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Archery the Old Way

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Published on: Feb. 2, 1996

Last revision: Oct. 20, 2010

Dean Wilson sees nothing but the bullseye as he pulls back one of his handmade bows. But somewhere in the back of his mind, quite a historical gallery has shown up to watch the shot. The Centaur of ancient Greece - an archer that's half-man, half-horse - stamps the ground nearby. Crowded all around are the 5,000 English longbowmen whose skill defeated a much larger French army at the ancient battle of Agincourt. Robin Hood speaks with Howard Hill, who did the trick shooting for Errol Flynn's movie role as the Prince of Thieves.

Today at Wilson's backyard range, he is shooting an Osage orange bow with a leather grip that would have been the envy of many an Indian of the American plains. Using about 45 pounds of pressure, Wilson pulls back the string to 28 inches. Letting go will launch the arrow at about 150 feet per second. That's enough force to kill a deer at close range - 25 yards or so.

This one-piece bow's graceful lines are deceivingly simple. It took the 57 year-old decades of experience and dozens of attempts to produce such a lovely and accurate hunting tool.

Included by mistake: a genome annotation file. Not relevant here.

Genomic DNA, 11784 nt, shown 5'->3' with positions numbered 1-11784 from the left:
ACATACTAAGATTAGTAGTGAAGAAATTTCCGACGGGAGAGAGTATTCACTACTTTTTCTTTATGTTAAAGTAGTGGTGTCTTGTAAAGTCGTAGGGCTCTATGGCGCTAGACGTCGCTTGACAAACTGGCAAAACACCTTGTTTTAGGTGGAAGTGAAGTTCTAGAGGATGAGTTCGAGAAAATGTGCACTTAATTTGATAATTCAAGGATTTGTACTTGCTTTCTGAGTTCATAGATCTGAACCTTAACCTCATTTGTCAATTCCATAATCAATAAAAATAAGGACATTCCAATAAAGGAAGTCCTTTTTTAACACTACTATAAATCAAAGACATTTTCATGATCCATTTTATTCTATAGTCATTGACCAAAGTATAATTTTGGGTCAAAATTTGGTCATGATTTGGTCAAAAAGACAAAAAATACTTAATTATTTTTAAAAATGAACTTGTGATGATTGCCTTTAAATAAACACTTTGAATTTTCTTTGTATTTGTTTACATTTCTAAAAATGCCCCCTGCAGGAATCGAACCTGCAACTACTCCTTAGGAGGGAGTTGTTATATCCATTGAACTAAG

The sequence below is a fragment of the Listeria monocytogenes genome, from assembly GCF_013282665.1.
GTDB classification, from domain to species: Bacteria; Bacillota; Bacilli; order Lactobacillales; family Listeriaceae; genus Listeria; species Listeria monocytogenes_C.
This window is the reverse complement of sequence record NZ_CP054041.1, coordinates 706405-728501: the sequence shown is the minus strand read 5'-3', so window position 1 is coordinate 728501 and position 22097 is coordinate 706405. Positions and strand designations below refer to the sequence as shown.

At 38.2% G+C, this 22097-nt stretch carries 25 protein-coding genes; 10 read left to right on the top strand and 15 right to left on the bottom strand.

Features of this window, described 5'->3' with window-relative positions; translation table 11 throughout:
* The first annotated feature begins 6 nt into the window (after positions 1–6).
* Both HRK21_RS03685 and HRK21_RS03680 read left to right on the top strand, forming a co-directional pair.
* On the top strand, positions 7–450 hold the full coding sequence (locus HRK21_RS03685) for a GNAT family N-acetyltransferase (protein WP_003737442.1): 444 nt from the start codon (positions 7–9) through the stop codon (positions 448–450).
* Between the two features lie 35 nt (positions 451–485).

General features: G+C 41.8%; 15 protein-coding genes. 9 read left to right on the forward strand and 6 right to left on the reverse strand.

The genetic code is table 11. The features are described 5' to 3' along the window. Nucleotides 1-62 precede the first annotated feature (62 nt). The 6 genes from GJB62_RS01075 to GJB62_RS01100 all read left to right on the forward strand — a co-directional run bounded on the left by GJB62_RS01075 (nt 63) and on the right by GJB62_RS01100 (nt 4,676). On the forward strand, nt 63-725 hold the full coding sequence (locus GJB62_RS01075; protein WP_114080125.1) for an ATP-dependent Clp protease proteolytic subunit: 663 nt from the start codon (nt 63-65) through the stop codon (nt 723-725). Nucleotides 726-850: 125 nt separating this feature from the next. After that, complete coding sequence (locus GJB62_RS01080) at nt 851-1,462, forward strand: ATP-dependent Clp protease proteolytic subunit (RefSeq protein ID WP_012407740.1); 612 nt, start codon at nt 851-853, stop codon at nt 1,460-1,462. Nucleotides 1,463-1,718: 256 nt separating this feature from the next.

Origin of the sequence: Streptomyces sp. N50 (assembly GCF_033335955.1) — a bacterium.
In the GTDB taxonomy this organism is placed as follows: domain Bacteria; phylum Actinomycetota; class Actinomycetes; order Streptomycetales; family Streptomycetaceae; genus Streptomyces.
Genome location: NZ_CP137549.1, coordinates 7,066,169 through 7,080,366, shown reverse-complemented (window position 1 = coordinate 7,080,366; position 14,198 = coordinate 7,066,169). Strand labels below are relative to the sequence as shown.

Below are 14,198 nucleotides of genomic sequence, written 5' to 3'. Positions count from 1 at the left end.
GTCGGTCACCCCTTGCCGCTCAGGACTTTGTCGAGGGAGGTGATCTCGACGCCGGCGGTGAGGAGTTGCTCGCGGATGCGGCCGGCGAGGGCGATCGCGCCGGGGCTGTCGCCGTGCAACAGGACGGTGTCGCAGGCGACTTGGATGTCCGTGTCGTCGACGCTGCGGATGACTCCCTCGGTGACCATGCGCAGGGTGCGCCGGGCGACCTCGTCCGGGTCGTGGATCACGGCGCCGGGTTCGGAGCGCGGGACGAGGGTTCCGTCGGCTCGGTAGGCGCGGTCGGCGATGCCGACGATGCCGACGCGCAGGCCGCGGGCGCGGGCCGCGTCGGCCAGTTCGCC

Wilson's workshop is a few steps from his home of 33 years just north of Licking, where he lives on 40 wooded acres with his wife, Carolyn. The shop housed Wilson's taxidermy business and is still home to several fine buck trophies, as well as a mounted coyote and white-furred fox. He has laid out on a table bows in various stages of production from split log to finished weapons. Some include sinew backing and a copperhead snake skin covering.

"First thing, let's look at the wood," he says, picking up the 61-inch quarter-log of Osage orange. Bow makers, or bowyers, call this a stave. "This is the best bow wood there is," Wilson says.

Because it's tough, long-lived and widely available in nature, the French dubbed the Osage orange tree bois d'arc, or wood of the bow. A good Osage orange stave costs about $50. Another excellent bow wood costing about twice as much is yew, which comes mostly from Oregon and Washington. "Yew makes a sweet shooting bow. The English longbows were from it."

Other bow woods include black locust (tough, logs grow straight), and hickory (tough and springy but won't shoot as far as others). As a youngster, Wilson's first store-bought bow was of leamonwood. This strong wood of the

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